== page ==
IF you really want your business to stand out then you need something a little different. You need to be writing your name on the side of the fantastically futuristic Toyota LCV D-Cargo Concept Van.
Due to be unveiled at this week’s Tokyo Motor Show it’s the creation of Toyota Auto Body, the minivan, SUV, and commercial vehicle arm of the Toyota group. There are precious few details forthcoming at the moment so all we can do is draw a few educated guesses and add them to what we do know.
Underneath it is likely to be designed for multiple uses across a wide range of trades and businesses. Judging by the grille – there isn’t one – it is probably envisaged as an all-electric van, which would be ideal for any business that regularly operates in urban areas where emissions restrictions apply.
The Toyota LCV D-Cargo concept is fitted with a split tailgate at the rear which allows easy access to the load space as well as a convenient step. The passenger side features a pair of sliding doors that allow almost all of the entire side of the vehicle to slide out of the way for excellent access. The interior can clearly be fitted with storage and racking but no doubt it could also be left as a flat load space for more general use.
In a nod to other possible uses there are also rumours that Toyota has another couple of versions called the LCV Business Lounge and LCV Athletic Tourer. One is specifically designed to transport VIPs in luxury and comfort, the other is designed as a transport vehicle for para-athletes featuring racing wheelchairs, equipment storage, and an integrated loading ramp.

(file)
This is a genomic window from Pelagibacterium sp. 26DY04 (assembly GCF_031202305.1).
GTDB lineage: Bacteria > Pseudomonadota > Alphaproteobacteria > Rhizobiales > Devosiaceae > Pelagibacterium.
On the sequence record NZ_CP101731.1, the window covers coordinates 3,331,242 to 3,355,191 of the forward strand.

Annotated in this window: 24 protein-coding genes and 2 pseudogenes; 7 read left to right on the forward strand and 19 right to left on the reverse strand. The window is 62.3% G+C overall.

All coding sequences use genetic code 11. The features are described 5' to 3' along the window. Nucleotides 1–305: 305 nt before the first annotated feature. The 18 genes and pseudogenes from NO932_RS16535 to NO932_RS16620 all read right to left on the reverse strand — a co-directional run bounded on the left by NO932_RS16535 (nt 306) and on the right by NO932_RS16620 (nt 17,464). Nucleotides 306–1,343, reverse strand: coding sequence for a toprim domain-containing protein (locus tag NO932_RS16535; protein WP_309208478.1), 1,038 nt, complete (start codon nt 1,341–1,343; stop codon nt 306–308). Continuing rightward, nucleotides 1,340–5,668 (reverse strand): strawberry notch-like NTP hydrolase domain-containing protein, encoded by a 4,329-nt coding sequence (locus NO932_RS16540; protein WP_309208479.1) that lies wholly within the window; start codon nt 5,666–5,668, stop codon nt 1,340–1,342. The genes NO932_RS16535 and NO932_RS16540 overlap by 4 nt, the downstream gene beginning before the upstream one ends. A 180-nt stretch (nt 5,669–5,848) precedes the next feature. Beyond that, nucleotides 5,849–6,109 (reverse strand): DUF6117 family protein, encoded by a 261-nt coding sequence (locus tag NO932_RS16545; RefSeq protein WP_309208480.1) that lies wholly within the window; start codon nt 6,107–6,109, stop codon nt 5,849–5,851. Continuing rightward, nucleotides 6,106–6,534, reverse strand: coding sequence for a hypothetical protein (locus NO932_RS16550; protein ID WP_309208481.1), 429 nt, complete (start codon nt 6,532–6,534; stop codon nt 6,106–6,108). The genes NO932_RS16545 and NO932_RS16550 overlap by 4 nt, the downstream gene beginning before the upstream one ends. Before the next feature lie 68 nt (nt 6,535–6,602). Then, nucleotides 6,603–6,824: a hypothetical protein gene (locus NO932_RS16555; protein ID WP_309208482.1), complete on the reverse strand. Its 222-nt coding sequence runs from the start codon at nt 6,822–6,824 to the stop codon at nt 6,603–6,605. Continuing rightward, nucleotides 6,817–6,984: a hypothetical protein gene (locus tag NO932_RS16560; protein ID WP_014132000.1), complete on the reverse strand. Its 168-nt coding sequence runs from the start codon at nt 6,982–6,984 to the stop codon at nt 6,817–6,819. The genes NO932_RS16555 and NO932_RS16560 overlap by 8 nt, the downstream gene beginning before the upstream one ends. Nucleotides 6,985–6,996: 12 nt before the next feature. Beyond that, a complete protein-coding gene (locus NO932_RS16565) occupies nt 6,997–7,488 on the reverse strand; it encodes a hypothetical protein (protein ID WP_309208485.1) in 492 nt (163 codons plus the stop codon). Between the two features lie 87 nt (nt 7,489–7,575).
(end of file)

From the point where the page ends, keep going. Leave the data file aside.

Neither of those may be relevant to your business but the point is obvious. Toyota are convinced that it’s a very versatile platform to base a van on.
Like most concepts the interior is designed as a statement of possibility rather than intent. Yes, you could make it look like that but in the real world we all know it won’t.
Having said that, the Toyota LCV D-Cargo concept does appear to have very little instrumentation or controls in the cab. What it does have is a tablet built into the centre of the steering wheel which we presume would replace the usual controls. Keep that idea, fit some proper seats and Toyota may be on to something.
Unfortunately Toyota Auto Body has a history of creating concepts that never make the leap to production. That would be a shame in this case. We aren’t going to suggest that this exact concept should go into full production but there is no obvious reason why aspects of it shouldn’t appear over the next few years.